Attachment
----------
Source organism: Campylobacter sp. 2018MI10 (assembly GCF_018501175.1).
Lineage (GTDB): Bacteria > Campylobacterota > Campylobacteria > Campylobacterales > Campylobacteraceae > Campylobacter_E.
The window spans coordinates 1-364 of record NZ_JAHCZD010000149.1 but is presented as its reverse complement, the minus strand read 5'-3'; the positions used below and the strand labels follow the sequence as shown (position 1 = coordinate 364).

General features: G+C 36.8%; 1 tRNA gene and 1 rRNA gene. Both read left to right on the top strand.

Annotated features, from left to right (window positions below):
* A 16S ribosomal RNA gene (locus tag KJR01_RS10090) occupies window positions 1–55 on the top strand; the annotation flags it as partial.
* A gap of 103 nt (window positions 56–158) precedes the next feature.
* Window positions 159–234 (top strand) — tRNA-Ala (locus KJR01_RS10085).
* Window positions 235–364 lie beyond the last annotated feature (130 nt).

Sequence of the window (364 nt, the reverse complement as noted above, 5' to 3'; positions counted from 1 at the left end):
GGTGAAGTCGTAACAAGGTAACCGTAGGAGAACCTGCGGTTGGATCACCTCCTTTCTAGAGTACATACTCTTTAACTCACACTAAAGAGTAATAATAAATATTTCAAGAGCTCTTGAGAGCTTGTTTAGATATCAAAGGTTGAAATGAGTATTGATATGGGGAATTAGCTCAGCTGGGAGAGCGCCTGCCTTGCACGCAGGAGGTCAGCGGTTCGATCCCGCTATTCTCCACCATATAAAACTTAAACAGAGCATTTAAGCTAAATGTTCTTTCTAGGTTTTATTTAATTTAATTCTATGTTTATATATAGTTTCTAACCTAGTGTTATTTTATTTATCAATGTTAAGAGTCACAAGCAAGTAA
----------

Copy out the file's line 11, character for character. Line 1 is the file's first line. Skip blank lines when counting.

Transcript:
GGTGAAGTCGTAACAAGGTAACCGTAGGAGAACCTGCGGTTGGATCACCTCCTTTCTAGAGTACATACTCTTTAACTCACACTAAAGAGTAATAATAAATATTTCAAGAGCTCTTGAGAGCTTGTTTAGATATCAAAGGTTGAAATGAGTATTGATATGGGGAATTAGCTCAGCTGGGAGAGCGCCTGCCTTGCACGCAGGAGGTCAGCGGTTCGATCCCGCTATTCTCCACCATATAAAACTTAAACAGAGCATTTAAGCTAAATGTTCTTTCTAGGTTTTATTTAATTTAATTCTATGTTTATATATAGTTTCTAACCTAGTGTTATTTTATTTATCAATGTTAAGAGTCACAAGCAAGTAA